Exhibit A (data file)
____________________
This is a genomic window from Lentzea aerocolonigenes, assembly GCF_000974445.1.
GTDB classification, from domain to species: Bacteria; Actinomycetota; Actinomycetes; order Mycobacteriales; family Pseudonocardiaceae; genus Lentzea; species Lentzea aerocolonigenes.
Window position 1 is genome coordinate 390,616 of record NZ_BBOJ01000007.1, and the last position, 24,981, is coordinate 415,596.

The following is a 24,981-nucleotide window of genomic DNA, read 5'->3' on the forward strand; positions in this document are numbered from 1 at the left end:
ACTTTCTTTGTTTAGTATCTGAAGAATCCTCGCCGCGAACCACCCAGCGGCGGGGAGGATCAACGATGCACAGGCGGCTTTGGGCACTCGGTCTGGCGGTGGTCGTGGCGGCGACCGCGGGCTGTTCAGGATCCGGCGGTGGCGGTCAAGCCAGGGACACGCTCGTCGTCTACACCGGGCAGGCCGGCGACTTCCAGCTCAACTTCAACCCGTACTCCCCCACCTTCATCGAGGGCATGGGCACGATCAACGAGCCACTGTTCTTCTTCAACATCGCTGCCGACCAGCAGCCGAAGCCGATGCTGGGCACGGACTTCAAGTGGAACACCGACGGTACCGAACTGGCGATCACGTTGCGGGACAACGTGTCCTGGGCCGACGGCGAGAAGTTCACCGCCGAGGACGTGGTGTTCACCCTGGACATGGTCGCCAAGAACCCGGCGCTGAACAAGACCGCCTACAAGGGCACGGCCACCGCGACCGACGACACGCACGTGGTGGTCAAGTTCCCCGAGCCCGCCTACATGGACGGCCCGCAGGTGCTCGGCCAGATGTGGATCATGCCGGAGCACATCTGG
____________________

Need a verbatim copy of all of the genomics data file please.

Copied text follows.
This is a genomic window from Lentzea aerocolonigenes, assembly GCF_000974445.1.
GTDB classification, from domain to species: Bacteria; Actinomycetota; Actinomycetes; order Mycobacteriales; family Pseudonocardiaceae; genus Lentzea; species Lentzea aerocolonigenes.
Window position 1 is genome coordinate 390,616 of record NZ_BBOJ01000007.1, and the last position, 24,981, is coordinate 415,596.

The following is a 24,981-nucleotide window of genomic DNA, read 5'->3' on the forward strand; positions in this document are numbered from 1 at the left end:
ACTTTCTTTGTTTAGTATCTGAAGAATCCTCGCCGCGAACCACCCAGCGGCGGGGAGGATCAACGATGCACAGGCGGCTTTGGGCACTCGGTCTGGCGGTGGTCGTGGCGGCGACCGCGGGCTGTTCAGGATCCGGCGGTGGCGGTCAAGCCAGGGACACGCTCGTCGTCTACACCGGGCAGGCCGGCGACTTCCAGCTCAACTTCAACCCGTACTCCCCCACCTTCATCGAGGGCATGGGCACGATCAACGAGCCACTGTTCTTCTTCAACATCGCTGCCGACCAGCAGCCGAAGCCGATGCTGGGCACGGACTTCAAGTGGAACACCGACGGTACCGAACTGGCGATCACGTTGCGGGACAACGTGTCCTGGGCCGACGGCGAGAAGTTCACCGCCGAGGACGTGGTGTTCACCCTGGACATGGTCGCCAAGAACCCGGCGCTGAACAAGACCGCCTACAAGGGCACGGCCACCGCGACCGACGACACGCACGTGGTGGTCAAGTTCCCCGAGCCCGCCTACATGGACGGCCCGCAGGTGCTCGGCCAGATGTGGATCATGCCGGAGCACATCTGG